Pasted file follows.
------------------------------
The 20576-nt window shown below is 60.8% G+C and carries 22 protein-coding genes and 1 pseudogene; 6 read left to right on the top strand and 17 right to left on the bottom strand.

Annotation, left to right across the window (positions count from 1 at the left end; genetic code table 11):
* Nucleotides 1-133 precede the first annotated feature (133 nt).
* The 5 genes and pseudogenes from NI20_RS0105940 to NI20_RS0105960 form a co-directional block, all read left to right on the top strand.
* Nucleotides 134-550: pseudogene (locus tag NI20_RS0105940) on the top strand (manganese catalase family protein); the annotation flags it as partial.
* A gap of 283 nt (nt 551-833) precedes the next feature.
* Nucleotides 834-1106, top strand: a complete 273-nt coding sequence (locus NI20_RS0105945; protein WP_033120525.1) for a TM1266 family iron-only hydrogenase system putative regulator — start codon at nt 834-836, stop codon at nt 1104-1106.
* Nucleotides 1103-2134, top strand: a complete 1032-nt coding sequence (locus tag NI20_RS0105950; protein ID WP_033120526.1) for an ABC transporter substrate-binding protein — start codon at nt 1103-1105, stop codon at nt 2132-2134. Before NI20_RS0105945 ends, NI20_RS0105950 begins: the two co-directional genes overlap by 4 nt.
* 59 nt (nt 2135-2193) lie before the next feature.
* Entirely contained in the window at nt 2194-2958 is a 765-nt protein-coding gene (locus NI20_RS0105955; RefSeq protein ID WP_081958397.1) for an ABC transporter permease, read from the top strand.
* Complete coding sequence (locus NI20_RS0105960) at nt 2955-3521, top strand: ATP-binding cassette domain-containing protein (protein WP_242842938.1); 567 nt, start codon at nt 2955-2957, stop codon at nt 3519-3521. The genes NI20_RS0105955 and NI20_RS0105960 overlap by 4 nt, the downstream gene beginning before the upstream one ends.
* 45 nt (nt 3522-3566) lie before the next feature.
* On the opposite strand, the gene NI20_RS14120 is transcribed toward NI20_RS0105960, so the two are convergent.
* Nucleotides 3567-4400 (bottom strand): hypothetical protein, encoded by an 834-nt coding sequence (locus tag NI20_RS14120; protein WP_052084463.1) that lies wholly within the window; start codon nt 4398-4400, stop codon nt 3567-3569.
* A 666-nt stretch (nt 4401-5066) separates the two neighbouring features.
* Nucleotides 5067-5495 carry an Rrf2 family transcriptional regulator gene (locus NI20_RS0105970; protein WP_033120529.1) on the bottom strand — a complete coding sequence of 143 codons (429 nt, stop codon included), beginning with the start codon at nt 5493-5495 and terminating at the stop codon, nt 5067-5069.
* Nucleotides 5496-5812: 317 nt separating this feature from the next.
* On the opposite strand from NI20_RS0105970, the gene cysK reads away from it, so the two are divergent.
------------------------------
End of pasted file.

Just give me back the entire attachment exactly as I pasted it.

The 20576-nt window shown below is 60.8% G+C and carries 22 protein-coding genes and 1 pseudogene; 6 read left to right on the top strand and 17 right to left on the bottom strand.

Annotation, left to right across the window (positions count from 1 at the left end; genetic code table 11):
* Nucleotides 1-133 precede the first annotated feature (133 nt).
* The 5 genes and pseudogenes from NI20_RS0105940 to NI20_RS0105960 form a co-directional block, all read left to right on the top strand.
* Nucleotides 134-550: pseudogene (locus tag NI20_RS0105940) on the top strand (manganese catalase family protein); the annotation flags it as partial.
* A gap of 283 nt (nt 551-833) precedes the next feature.
* Nucleotides 834-1106, top strand: a complete 273-nt coding sequence (locus NI20_RS0105945; protein WP_033120525.1) for a TM1266 family iron-only hydrogenase system putative regulator — start codon at nt 834-836, stop codon at nt 1104-1106.
* Nucleotides 1103-2134, top strand: a complete 1032-nt coding sequence (locus tag NI20_RS0105950; protein ID WP_033120526.1) for an ABC transporter substrate-binding protein — start codon at nt 1103-1105, stop codon at nt 2132-2134. Before NI20_RS0105945 ends, NI20_RS0105950 begins: the two co-directional genes overlap by 4 nt.
* 59 nt (nt 2135-2193) lie before the next feature.
* Entirely contained in the window at nt 2194-2958 is a 765-nt protein-coding gene (locus NI20_RS0105955; RefSeq protein ID WP_081958397.1) for an ABC transporter permease, read from the top strand.
* Complete coding sequence (locus NI20_RS0105960) at nt 2955-3521, top strand: ATP-binding cassette domain-containing protein (protein WP_242842938.1); 567 nt, start codon at nt 2955-2957, stop codon at nt 3519-3521. The genes NI20_RS0105955 and NI20_RS0105960 overlap by 4 nt, the downstream gene beginning before the upstream one ends.
* 45 nt (nt 3522-3566) lie before the next feature.
* On the opposite strand, the gene NI20_RS14120 is transcribed toward NI20_RS0105960, so the two are convergent.
* Nucleotides 3567-4400 (bottom strand): hypothetical protein, encoded by an 834-nt coding sequence (locus tag NI20_RS14120; protein WP_052084463.1) that lies wholly within the window; start codon nt 4398-4400, stop codon nt 3567-3569.
* A 666-nt stretch (nt 4401-5066) separates the two neighbouring features.
* Nucleotides 5067-5495 carry an Rrf2 family transcriptional regulator gene (locus NI20_RS0105970; protein WP_033120529.1) on the bottom strand — a complete coding sequence of 143 codons (429 nt, stop codon included), beginning with the start codon at nt 5493-5495 and terminating at the stop codon, nt 5067-5069.
* Nucleotides 5496-5812: 317 nt separating this feature from the next.
* On the opposite strand from NI20_RS0105970, the gene cysK reads away from it, so the two are divergent.